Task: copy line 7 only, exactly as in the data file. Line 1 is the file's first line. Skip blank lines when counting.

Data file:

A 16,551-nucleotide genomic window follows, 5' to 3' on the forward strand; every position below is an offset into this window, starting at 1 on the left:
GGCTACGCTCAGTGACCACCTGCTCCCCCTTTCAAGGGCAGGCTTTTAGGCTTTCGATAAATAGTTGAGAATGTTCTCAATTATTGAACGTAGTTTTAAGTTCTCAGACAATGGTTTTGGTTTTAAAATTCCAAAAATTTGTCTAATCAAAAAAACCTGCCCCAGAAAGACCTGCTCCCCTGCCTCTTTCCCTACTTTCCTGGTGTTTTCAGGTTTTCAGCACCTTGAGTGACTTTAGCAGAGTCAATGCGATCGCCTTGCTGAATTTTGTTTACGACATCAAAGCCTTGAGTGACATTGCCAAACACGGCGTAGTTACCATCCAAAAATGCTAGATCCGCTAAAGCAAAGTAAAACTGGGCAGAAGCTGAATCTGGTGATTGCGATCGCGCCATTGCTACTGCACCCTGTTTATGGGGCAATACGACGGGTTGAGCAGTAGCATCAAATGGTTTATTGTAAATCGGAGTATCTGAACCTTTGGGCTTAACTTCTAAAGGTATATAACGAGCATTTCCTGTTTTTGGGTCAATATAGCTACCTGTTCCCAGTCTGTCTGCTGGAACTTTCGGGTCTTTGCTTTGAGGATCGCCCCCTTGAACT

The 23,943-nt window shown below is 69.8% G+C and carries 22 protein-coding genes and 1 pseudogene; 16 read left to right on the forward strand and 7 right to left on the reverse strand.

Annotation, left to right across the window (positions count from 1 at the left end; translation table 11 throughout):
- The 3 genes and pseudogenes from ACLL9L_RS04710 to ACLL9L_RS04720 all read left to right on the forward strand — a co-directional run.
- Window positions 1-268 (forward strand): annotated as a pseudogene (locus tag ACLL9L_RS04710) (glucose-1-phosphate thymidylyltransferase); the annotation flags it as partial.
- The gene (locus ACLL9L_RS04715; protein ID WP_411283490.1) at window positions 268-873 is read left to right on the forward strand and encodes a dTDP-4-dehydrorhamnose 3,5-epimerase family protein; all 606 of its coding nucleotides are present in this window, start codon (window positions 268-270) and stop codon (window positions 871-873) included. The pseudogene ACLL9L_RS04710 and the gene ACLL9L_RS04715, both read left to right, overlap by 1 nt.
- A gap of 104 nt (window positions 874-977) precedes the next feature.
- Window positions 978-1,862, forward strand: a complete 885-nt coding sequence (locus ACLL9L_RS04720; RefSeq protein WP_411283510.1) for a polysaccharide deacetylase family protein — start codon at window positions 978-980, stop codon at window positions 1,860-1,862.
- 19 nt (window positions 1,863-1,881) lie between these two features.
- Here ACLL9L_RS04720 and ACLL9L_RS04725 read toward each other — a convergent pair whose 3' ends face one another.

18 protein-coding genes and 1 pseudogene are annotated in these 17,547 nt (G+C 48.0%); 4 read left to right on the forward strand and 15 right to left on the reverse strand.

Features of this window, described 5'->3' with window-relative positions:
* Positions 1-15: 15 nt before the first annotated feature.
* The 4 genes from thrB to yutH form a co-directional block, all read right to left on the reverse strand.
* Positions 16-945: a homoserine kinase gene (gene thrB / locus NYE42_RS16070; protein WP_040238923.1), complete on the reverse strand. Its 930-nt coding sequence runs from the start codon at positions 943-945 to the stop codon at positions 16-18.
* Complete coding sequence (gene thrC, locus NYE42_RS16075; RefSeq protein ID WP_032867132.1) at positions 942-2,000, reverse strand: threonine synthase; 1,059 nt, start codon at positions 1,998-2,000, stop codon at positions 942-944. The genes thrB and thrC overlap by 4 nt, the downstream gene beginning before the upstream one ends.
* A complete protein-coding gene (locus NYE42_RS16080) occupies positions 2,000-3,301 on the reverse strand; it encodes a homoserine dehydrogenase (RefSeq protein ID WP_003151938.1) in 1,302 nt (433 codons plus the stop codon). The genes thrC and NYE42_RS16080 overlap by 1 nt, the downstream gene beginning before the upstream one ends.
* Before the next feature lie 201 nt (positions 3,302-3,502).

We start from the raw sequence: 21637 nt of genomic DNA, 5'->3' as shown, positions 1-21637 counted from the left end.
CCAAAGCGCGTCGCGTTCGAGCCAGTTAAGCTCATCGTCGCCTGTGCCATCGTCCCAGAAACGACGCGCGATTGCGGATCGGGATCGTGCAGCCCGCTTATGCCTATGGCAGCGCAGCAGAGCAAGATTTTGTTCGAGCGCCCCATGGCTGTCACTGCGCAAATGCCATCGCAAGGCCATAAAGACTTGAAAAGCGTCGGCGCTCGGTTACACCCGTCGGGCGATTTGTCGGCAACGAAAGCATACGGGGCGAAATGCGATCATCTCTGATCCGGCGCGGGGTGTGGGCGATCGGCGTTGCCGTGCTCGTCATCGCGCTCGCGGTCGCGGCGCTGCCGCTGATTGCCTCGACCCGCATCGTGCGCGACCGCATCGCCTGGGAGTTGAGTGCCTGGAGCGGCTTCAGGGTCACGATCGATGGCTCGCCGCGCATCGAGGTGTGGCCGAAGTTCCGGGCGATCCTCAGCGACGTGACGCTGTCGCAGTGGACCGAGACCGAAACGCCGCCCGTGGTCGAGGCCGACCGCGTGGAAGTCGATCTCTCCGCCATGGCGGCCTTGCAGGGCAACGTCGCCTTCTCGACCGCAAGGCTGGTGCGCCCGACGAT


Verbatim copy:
- The gene (locus ACLL9L_RS04715; protein ID WP_411283490.1) at window positions 268-873 is read left to right on the forward strand and encodes a dTDP-4-dehydrorhamnose 3,5-epimerase family protein; all 606 of its coding nucleotides are present in this window, start codon (window positions 268-270) and stop codon (window positions 871-873) included. The pseudogene ACLL9L_RS04710 and the gene ACLL9L_RS04715, both read left to right, overlap by 1 nt.